Sunday, 17 May 2015

Wader Heaven....

Well a lot of things had moved out of Temple Wood overnight, but the good news was that a superb male Siberian Thrush was new in and what a cracker it was too! We enjoyed repeated great views during our time here and got really side-tracked enjoying this beauty. 

This male Siberian Thrush was the star bird of the morning

Siberian Thrush

The Rufous-tailed Robin was still here, and a Siberian Rubythroat showed to a few of the group. There was also at least 2 Hume’s Warblers, male Yellow-rumped and Narcissus Flycatchers, Eastern Crowned and Pale-legged Leaf Warblers, Chinese Grosbeaks, 2 Eye-browed Thrushes and various other ‘bits and pieces’.

Narcissus Flycatcher

After a picnic breakfast we paid a short visit to Magic Wood and walked along the public road here, which resulted in a brief Two-barred Warbler and an Oriental Scops-Owl

Magic Wood

We had to curtail our visit as we needed to head off in plenty of time for high tide at Dongtai, around 40kms north along the coast. But walking back to the bus I heard a Siberian Rubythroat call and with a little effort we enjoyed prolonged views of a superb male singing right out in the open. Wow! I never get tired of seeing this cracker.

Siberian Rubythroat showed very well this morning..

So we drove up to the coastal wader mecca of Dongtai, as yesterday a count had been made of 34 Spoon-billed Sandpipers, a bird very high on most of the group’s wish-list. Well upon arrival the tide was way out and we had around 3 hours to wait for high-tide, so explored the area along the road. I was pleasantly surprised to see so many Saunders’s Gulls here and we had terrific views throughout the day of many, many individuals. 

Saunders's Gull

A Chestnut-eared Bunting took a little digging out along the embankment and eventually eluded us, but a female Black-faced Bunting was seen during the search. A good bit of scope work resulted in distant males of both Pied and Eastern Marsh Harriers quartering the grassland. We drove closer for better views and then had lunch.

The search for Spoonie begins....

By now the tide was coming in quite quickly so we donned the dreaded ‘wellies’ and walked out across the mudflats towards the shoreline and after a bit of phaffing around and a long, tiring walk eventually managed to get close enough to begin the search for Spoonie. With a high wind and bad heat haze it was very tricky and only Gary and Michael, who had separated from the rest of us, managed to find a Spoonie initially. It was all very frustrating really and we were continually back-peddling as the water was rising quickly. There were lots of shorebirds and all in fine breeding-plumage such as Great Knot, Dunlin, Lesser Sandplovers, Red-necked Stints, and a few Oystercatchers of the scarce eastern race…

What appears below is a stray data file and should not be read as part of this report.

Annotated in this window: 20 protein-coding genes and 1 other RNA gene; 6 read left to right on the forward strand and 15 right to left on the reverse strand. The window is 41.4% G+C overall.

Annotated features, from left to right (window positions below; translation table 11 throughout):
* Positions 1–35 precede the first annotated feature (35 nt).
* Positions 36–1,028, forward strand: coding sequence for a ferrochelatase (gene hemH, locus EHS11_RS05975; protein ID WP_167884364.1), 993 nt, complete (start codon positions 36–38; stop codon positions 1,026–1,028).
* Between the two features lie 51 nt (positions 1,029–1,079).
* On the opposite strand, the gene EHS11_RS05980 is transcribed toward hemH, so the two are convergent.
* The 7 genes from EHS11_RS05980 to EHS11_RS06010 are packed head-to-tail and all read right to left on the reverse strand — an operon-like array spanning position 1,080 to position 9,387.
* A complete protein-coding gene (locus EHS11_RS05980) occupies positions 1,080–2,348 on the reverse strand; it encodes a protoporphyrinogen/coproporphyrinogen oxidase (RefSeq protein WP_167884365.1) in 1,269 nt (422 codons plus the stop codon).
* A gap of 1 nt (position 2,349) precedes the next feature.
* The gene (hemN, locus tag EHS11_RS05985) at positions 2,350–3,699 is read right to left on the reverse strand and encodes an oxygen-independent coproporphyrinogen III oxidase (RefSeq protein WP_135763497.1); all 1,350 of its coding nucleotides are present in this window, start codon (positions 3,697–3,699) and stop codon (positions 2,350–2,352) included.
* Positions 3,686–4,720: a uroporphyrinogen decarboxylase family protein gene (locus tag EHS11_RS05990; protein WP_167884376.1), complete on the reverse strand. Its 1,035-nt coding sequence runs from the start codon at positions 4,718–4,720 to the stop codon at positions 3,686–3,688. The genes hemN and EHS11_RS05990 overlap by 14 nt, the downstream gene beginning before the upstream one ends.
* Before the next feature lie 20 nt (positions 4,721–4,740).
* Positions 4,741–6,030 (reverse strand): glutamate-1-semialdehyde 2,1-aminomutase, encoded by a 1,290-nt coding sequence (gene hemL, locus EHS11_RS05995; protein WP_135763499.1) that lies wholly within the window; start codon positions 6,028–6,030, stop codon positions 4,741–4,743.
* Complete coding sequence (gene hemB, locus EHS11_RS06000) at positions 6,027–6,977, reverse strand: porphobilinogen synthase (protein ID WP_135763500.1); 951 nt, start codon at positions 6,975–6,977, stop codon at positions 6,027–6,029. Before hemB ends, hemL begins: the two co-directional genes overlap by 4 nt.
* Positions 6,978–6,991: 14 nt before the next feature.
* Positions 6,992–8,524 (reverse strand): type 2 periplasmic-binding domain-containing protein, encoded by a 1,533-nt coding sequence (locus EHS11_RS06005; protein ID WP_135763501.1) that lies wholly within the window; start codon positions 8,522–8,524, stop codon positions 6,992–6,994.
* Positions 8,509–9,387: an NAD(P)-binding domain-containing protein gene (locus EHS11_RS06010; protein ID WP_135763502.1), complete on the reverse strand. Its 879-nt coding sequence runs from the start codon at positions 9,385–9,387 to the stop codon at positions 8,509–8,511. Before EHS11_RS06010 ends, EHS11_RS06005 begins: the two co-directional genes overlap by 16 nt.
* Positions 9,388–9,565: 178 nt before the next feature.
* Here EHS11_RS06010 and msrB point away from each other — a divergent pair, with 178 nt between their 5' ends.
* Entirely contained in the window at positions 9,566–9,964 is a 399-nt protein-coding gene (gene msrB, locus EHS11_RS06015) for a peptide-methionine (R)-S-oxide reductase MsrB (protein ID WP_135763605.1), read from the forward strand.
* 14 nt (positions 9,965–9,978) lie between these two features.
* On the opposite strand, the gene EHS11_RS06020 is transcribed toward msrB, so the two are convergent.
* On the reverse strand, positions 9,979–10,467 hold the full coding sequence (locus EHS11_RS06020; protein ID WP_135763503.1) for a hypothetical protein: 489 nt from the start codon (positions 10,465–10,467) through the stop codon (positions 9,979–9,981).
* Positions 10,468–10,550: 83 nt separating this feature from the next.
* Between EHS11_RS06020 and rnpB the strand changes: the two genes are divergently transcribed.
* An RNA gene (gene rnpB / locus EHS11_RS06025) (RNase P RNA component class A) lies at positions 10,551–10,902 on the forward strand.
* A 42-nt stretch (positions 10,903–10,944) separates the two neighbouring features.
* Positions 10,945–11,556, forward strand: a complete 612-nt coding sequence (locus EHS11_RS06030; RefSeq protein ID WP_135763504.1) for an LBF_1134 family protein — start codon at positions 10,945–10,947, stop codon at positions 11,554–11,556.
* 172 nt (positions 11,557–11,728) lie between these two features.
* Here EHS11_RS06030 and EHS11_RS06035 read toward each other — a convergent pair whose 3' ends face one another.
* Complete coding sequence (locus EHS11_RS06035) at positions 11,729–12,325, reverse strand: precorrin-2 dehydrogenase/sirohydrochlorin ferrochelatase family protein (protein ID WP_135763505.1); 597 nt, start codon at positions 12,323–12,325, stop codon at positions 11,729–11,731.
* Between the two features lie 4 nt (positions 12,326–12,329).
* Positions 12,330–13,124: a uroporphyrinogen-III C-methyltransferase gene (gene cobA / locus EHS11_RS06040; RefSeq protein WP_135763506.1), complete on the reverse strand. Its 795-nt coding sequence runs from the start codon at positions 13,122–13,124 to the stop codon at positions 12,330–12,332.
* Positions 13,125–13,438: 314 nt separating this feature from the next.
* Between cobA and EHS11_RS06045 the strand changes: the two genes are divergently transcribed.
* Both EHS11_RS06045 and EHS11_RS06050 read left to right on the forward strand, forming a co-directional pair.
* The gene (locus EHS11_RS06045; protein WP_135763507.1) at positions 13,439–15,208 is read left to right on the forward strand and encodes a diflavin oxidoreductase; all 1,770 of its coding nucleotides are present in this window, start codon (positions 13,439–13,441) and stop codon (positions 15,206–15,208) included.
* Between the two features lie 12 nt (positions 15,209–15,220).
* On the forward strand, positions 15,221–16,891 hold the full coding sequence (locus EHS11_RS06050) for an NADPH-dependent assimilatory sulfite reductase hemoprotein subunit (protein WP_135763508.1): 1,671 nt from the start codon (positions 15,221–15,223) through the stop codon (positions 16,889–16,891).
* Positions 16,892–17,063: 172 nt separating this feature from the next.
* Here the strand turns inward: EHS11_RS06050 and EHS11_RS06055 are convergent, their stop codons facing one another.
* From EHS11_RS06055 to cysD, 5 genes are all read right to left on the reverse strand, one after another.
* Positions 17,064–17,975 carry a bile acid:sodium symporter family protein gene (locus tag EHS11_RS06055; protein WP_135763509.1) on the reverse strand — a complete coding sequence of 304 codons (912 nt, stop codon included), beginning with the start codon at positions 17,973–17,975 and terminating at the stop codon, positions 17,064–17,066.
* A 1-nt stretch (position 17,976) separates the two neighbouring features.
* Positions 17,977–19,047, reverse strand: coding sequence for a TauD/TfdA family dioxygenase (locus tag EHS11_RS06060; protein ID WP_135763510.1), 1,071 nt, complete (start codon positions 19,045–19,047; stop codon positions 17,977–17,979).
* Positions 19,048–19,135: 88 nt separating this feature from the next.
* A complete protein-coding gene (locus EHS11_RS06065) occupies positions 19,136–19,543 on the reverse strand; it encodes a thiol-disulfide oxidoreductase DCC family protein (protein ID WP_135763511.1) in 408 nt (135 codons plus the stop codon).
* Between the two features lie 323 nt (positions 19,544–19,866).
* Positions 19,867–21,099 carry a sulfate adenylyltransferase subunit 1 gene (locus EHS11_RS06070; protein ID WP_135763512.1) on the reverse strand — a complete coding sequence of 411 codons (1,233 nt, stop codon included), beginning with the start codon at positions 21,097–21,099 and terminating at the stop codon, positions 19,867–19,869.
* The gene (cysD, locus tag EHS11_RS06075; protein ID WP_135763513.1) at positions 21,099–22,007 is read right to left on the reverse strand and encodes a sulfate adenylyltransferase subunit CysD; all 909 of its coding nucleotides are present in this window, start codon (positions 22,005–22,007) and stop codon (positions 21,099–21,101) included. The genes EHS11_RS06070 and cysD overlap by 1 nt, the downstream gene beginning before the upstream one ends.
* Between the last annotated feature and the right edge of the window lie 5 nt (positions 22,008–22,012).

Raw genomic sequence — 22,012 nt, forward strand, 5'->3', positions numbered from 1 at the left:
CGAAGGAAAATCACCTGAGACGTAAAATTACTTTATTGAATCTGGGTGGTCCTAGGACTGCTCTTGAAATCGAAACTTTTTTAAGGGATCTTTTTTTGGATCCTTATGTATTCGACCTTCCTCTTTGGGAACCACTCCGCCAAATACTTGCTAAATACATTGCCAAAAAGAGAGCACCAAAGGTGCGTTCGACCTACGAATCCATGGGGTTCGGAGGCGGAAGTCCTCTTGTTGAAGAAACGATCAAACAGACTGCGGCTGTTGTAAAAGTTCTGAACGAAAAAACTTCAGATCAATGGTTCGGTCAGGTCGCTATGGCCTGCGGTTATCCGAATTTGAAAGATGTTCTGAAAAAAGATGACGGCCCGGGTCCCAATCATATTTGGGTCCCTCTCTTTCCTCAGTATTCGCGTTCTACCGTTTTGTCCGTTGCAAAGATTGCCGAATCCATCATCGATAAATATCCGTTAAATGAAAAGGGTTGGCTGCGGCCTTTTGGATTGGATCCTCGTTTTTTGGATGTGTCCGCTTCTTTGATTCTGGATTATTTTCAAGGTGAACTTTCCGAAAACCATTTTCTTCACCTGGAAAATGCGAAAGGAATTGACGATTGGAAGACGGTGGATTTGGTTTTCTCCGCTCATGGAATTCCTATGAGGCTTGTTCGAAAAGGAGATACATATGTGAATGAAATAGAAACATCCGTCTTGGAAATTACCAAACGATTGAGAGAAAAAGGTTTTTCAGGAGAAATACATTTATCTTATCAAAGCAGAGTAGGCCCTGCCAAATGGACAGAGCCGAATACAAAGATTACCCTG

Eurasian Oystercatcher

Another Saunders's Gull

Spot the Nordman's Greenshanks....

Once we had returned to the seawall and the shorebirds and flown off inland we drove back along the seawall road and found a large gathering of waders with 9 Nordmann’s Greenshanks present. Must admit it was a relief to nail one of the ‘big three’ and the views were pretty good. In this flock were lots of breeding-plumage Bar-tailed Godwits, Terek Sandpipers, Lesser Sandplovers, Red and Great Knots, and Curlew Sandpipers. In fact we spent quite a while watching this group before the tide reached its highest point here. So we then drove back and walked down to the lagoon on the landward side of the seawall in a continuing search for Spoonie. A large flock of waders were present but out of reach and roosting on a sandy area that was cut-off to us by a deep channel, so we had to content ourselves with some closer Terek Sandpipers, in fact there were around 50+ of them here.

Terek Sandpipers were very common here

Once the waders began flying back out onto the mudflats as the tide receded we walked out once more and yomped towards the by now distant shoreline. Loads of birds were avidly feeding and after we had walked maybe just over half a kilometre out we began scanning. After quite a long time and a bit of repositioning a superb summer-plumaged Spoon-billed Sandpiper was found and we scoped the little beauty for a while. Frustratingly the group of Red-necked Stints it was with flew off, along with it, and we had to walk further out to find another one. Well it didn’t take too long and another individual was found, and this time we had prolonged views as it fed on the mudflats. The feeling of relief was palpable and after high-fives and quite some time with the spoony we returned to the bus rather elated.

Spoon-billed Sandpiper - the very left-hand bird..... Honest!

But we weren’t done yet and walked along the road bordered by trees either side and scored with Asian Stubtail and Northern Boobook after good work by Gary and Michael ‘going in’. What a day!

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